Skip To Content
JEWISH. INDEPENDENT. NONPROFIT.
Israel News

Yid Lit: Hannah Seligson

What do you call couples who live together, co-own pets and property, and celebrate the Sabbath with each other’s families, all without ever uttering “I do”? Journalist Hannah Seligson calls them “a little bit married” (ALBM), a term she coined after her own painful breakup and after watching her friends — urban, college-educated 20- and 30-somethings — build long-term monogamous relationships unbound by state law. The Forward’s Allison Gaudet Yarrow caught up with Seligson, whose new guide, “A Little Bit Married: How to Know When It’s Time To Walk Down the Aisle or Out the Door,” published in December by De Capo Lifelong Books, dissects this burgeoning trend.


Almost Married: Hannah Seligson says the long-term relationship is a new rite of passage. Image by DA CAPO LIFELONG BOOKS, HEIDI GREEN

Allison Gaudet Yarrow: The long-term relationship has become a rite of passage, like a first kiss. How did this happen?

Hannah Seligson: We don’t have the same rush to meet the milestones of adulthood, so people think, “I have much longer to date and figure out marriage.”

What’s the difference between marriage in our parents’ generation and ours?

Women used to marry for two reasons: sex and money. It used to be too risky to have sex outside of marriage before the advent of the birth control pill.

How has money affected ALBM couples?

There has been a huge uptick in cohabitation since the recession. People are moving in to save costs.

Why is it important to discuss religion as a couple?

If he’s Jewish and she wants a Christmas tree, how are you going to feel about that when you’re married? How about raising kids? These huge issues must be discussed, and it’s easier when you are still at the negotiating table as opposed to at the altar.

How can you get around the timeline that you set or that friends or family set for you when it isn’t going to happen?

You can’t marry a clock. People think: “I’m 30. I thought I’d reach these milestones.” It’s not the way it used to be. If your goal is to get married but you’re waiting for the perfect person, maybe it’s time to rethink your expectations.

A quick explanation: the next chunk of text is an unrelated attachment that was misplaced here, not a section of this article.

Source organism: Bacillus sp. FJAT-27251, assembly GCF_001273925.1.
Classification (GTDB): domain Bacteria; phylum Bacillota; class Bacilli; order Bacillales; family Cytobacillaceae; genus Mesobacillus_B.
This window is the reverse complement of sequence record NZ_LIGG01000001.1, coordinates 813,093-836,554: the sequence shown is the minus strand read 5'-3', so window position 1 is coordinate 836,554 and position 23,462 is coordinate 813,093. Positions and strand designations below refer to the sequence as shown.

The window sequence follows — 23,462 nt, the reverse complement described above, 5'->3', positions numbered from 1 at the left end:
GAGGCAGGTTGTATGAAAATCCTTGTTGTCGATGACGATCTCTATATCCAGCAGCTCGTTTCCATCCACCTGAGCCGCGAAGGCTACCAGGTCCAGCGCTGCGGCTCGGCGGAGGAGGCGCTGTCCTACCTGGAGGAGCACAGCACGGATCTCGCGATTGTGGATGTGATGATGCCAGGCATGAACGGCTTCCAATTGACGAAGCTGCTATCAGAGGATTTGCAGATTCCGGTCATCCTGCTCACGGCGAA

What are the signs couples should look for when it’s time for somebody to walk out the door?

If you’re not on the same page about the big life issues: religion, money, sex. If one person in the relationship doesn’t want to move forward.


Listen to the full interview with Hannah Seligson below:

A message from our editor-in-chief Jodi Rudoren

We're building on 127 years of independent journalism to help you develop deeper connections to what it means to be Jewish today.

With so much at stake for the Jewish people right now — war, rising antisemitism, a high-stakes U.S. presidential election — American Jews depend on the Forward's perspective, integrity and courage.

—  Jodi Rudoren, Editor-in-Chief 

Join our mission to tell the Jewish story fully and fairly.

Republish This Story

Please read before republishing

We’re happy to make this story available to republish for free, unless it originated with JTA, Haaretz or another publication (as indicated on the article) and as long as you follow our guidelines. You must credit the Forward, retain our pixel and preserve our canonical link in Google search.  See our full guidelines for more information, and this guide for detail about canonical URLs.

To republish, copy the HTML by clicking on the yellow button to the right; it includes our tracking pixel, all paragraph styles and hyperlinks, the author byline and credit to the Forward. It does not include images; to avoid copyright violations, you must add them manually, following our guidelines. Please email us at [email protected], subject line “republish,” with any questions or to let us know what stories you’re picking up.

We don't support Internet Explorer

Please use Chrome, Safari, Firefox, or Edge to view this site.